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Hemodynamic instability (acute and chronic) is a common problem in critically ill patients. Prolonged hypotension may lead to organ ischemia, dysfunction, and poor outcome.1 Conversely, rapid diagnosis and intervention may prevent this deterioration and improve outcome. Intensivists routinely look for common, immediately treatable problems; however, clinical examination alone may be insufficient to make these immediate therapeutic decisions. Clinical suspicion is the key to building a differential diagnosis and to the intelligent application of technology to aid in therapeutic decision-making. Echocardiography is one such technology, which may make a critical difference in the rapid diagnosis of both common and uncommon, but important, causes of unstable hemodynamics. Used in this way, echocardiography has been found to lead to a change in therapy in at least in a quarter of critically ill patients.2 The assessment of hemodynamics is commonly approached in terms of preload, afterload, and contractility, all of which may be aided by echocardiologic exam.

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When assessing the unstable critically ill patient using echocardiography, the major causes of hemodynamic instability such as pulmonary embolism or pericardial tamponade may be quickly and reliably ruled out. This may be performed by experienced echocardiographers, intensivists, or emergency medicine physicians trained in one of the abbreviated echocardiographic examination protocols, for example, the Focus Assessed Transthoracic Echocardiography (FATE) protocol.3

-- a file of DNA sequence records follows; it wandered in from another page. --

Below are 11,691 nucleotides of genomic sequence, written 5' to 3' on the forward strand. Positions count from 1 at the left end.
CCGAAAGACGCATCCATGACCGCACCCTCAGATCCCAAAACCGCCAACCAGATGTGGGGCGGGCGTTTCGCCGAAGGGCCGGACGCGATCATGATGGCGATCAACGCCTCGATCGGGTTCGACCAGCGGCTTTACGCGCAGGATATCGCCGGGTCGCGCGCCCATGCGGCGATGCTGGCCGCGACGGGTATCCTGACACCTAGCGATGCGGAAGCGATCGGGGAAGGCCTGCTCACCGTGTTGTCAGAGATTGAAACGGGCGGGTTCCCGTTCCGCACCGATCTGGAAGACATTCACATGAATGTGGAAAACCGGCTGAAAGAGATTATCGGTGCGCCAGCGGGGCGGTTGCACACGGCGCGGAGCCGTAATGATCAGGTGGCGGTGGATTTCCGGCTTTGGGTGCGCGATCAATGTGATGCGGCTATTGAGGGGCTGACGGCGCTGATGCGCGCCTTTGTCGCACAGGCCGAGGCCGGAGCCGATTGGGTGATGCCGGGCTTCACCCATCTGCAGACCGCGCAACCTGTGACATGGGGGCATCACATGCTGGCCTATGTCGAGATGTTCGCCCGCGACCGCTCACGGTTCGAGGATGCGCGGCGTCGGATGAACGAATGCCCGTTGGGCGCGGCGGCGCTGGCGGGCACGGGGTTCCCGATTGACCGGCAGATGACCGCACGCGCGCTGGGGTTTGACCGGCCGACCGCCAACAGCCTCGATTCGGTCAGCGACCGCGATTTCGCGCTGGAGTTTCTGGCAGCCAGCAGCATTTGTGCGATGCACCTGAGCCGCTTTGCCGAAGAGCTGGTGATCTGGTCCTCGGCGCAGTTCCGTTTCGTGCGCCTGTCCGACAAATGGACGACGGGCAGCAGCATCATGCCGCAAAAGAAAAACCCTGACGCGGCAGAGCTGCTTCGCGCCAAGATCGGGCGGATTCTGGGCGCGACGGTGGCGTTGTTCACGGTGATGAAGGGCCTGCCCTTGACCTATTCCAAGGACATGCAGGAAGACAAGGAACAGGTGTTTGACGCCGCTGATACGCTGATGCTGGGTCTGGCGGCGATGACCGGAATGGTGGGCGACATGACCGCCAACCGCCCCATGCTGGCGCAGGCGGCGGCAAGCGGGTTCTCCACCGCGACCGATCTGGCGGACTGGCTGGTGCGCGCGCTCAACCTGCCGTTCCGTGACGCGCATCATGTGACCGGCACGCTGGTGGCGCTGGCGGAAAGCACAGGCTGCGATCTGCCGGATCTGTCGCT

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Once major causes are ruled out, the next step in the patient assessment is to assess left ventricular (LV) volume status and function. The most important and commonly used method of assessing LV global and focal wall motion is by a qualitative assessment over multiple views. This method is extremely effective, rapid, and in agreement with nuclear scanning studies when done by an experienced echocardiographer. The result is both an assessment of regional wall motion and an overall assessment of LV function usually expressed in terms of an estimated ejection fraction (EF). Quantitative techniques of ventricular assessment allow for a more measurable and arguably less biased assessment of the ventricle. These techniques have their advantages and their limitations. It is incumbent upon the intensivist echocardiographer to be familiar with these advantages and limitations.

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Transesophageal echocardiography is often considered superior to TTE in the ICU. Transthoracic echocardiography frequently provides poor image quality in postoperative patients due to mechanical ventilation (positive end-expiratory pressure [PEEP] >15 cm of H2O), inability to position the patient, lack of patient cooperation, chest wall edema and obstructed views due to wound dressings, chest tubes, drains, and an open chest or abdomen. In the critical care setting, TTE leads to a successful exam in 50% of attempts,4,5 in contrast to 90% with TEE.6 There are, however, challenges to the routine performance of TEE in the ICU. The TEE examination requires additional time and expertise when compared with the TTE exam. Insertion of the probe into the esophagus carries with it a risk of loss of the airway. Additionally, TTE carries with it a small but ...

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